When talking with people about hiking deserts, I often get the question “what do you bring with you in order to be able to handle the harsh environment?”. Within this blog post, I want to introduce my Top 5 gear items I brought to the high deserts of South America.
I’m normally not a big friend of “The Top 10 blabla” posts but in this case I’m selfish: In the future I can simply point people to this post when I get similar questions again and again. So let’s start:
My Top 5 Items
Yes - Crocs! Crocs are simple, easy-cleanable, cheap, lightweight, undestroyable (kind of) shoes that can be used for all kinds of outdoor sport purposes. On desert hikes these shoes are the ones I use in the camp in the evening helping my feet to recover from heat and to breath fresh air. Even thorns and sharp stones can’t harm you while wearing crocs. I frequently use crocs for packrafting as well - or to cross rivers on hikes in non-desert environments. So - yes, I love crocs on desert hikes and on outdoor adventures in general.
Weight: 386 gramms
Dirty Girl Gaiters
Don’t be flustered by the name - Dirty Girl Gaiters are an awesome piece of outdoor gear: “Sassy and stylish ultra-light trail-running and hiking gaiters” - as they say on their website. I just ordered new ones since my old ones are totally smashed after 1000 km of desert sands. Two reasons why I love these gaiters: They are lightweight and functional - they simply do what they are supposed to do: keeping the dust, sand and dirt out of your shoes. Finally, did I mention that you can chose a super fancy layout in the empire of dirt?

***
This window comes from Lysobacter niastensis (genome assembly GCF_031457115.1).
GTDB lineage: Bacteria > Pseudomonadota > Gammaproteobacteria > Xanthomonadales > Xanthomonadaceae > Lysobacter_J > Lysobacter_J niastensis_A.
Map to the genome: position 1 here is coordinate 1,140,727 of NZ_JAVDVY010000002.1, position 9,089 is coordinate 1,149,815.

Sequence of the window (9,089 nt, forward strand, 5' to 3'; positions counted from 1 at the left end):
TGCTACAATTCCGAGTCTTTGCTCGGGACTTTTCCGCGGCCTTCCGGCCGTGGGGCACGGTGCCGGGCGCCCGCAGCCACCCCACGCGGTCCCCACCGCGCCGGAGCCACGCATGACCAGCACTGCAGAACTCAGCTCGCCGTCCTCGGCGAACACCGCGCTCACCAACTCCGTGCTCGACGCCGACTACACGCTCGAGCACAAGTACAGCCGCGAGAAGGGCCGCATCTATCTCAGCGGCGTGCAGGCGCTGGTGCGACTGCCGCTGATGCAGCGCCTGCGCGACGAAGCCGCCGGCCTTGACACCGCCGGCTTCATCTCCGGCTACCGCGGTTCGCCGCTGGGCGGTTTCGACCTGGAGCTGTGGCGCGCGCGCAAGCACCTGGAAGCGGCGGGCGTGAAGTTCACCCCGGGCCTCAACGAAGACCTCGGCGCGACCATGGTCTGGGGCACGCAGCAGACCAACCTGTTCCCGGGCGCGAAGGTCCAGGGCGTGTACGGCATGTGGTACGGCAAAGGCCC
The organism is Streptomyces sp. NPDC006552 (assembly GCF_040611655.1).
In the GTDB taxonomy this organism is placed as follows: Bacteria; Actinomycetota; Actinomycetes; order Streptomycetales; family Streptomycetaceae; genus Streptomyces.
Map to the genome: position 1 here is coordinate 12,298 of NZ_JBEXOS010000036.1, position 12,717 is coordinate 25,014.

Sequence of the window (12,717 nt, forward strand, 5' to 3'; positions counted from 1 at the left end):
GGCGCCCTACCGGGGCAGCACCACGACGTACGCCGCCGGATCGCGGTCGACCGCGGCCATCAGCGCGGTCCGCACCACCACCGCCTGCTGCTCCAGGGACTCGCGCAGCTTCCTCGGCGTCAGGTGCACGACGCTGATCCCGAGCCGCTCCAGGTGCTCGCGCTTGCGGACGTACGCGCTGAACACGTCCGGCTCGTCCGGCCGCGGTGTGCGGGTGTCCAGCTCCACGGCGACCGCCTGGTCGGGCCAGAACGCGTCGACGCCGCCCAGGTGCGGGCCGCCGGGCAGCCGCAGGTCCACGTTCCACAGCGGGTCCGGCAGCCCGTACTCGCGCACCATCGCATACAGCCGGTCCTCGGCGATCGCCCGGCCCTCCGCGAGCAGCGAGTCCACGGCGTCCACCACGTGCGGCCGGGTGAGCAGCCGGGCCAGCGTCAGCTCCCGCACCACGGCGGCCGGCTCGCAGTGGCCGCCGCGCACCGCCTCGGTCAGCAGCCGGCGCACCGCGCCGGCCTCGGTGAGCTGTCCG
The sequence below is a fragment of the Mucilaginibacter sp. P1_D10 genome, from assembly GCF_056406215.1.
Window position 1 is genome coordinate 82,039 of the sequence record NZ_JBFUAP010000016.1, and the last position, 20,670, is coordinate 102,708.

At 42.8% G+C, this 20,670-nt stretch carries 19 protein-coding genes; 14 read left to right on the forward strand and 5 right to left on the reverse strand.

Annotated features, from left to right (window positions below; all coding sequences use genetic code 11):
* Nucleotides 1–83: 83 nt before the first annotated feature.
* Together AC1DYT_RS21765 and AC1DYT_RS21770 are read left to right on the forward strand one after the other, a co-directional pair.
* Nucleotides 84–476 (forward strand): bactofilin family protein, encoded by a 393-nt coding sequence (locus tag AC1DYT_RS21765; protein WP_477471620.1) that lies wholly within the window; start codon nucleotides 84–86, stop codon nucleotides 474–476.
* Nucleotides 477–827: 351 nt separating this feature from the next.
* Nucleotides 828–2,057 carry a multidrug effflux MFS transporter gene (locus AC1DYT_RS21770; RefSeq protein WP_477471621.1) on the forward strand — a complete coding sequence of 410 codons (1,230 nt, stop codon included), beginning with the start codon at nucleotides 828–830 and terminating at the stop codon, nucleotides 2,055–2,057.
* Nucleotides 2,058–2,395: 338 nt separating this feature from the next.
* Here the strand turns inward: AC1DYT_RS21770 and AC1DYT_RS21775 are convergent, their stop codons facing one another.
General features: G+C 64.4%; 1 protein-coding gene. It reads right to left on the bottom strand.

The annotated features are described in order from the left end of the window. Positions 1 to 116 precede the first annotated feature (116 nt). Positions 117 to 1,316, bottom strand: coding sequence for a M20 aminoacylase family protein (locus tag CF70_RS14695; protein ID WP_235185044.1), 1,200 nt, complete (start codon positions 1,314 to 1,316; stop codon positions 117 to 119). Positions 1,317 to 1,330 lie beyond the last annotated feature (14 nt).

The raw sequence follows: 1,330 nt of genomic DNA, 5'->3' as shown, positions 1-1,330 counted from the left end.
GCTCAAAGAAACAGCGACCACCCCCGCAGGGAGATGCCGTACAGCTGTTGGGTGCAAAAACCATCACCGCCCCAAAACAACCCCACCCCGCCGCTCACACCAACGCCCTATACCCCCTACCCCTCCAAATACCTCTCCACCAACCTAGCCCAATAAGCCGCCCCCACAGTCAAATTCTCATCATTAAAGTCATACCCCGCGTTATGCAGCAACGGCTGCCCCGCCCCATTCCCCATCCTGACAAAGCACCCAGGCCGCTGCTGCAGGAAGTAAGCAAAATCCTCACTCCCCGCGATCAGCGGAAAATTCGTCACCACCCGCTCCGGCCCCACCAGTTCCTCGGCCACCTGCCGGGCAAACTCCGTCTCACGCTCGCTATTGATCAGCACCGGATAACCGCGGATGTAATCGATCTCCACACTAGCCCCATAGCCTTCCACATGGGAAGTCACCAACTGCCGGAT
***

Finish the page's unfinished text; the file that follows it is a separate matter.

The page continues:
Weight: 35 gramms
Goalzero Solar Panel
I already discussed the aspects of electricity / power supply and its importance in the desert in this article, however I would like to quickly point out why the Goalzero Solar Panel Nomad 13 was such an asset for me. The constant availability of the sun in the high deserts of South America made the usage of the Nomad 13 very efficient. On the back of the Benpacker Hiking Trailer it received sun the complete day without disturbing me too much while hiking. Within 1 day, I was able to charge a Venture 30 completely which served as an energy source during the nights to charge all different kinds of electrical devices. This means, I had enough energy to charge all my devices constantly including my camera, my DeLorme etc. While solar panels are often used in areas where they are simply not able to unfold their full potential (e.g. Scandinavia, Middle Europe etc.), the high deserts of South America are different. So whenever I will return to the high deserts, I will bring a solar panel with me - no doubt.
Weight: 800 gramms
Since the nights in the desert can be freaking freezy, I brought plenty of gear with me to fight the cold. My lowest temperature was below -20 degrees but my sleeping bag (Feathered Friends Ibis EX 0) was able to handle that without issues. However, for the time in camp during the evenings and the nights I brought a complete down suit with me. I would agree that not all parts are mission critical - the booties are clearly a non-mandatory part of the equipment however, listen to this: I never had any cold feet . It was worth 290 gramms.
Benpacker Hiking Trailer
I already covered the trailer in this posting - so just to summarize my thoughts here:
The trailer allows you to cover huge distances by foot without the need to resupply. This is simply explained the biggest benefit I see with using such a trailer. You basically extend and shift your loading capabilities from your back to the cart. Without a cart, you need to carry the supplies on your own, which could get quickly problematic due to the weight of water (1 liter == 1000 gramms) and other supplies. The Benpacker Hiking Trailer is a solid and trustworthy friend in the desert and I would not return without it.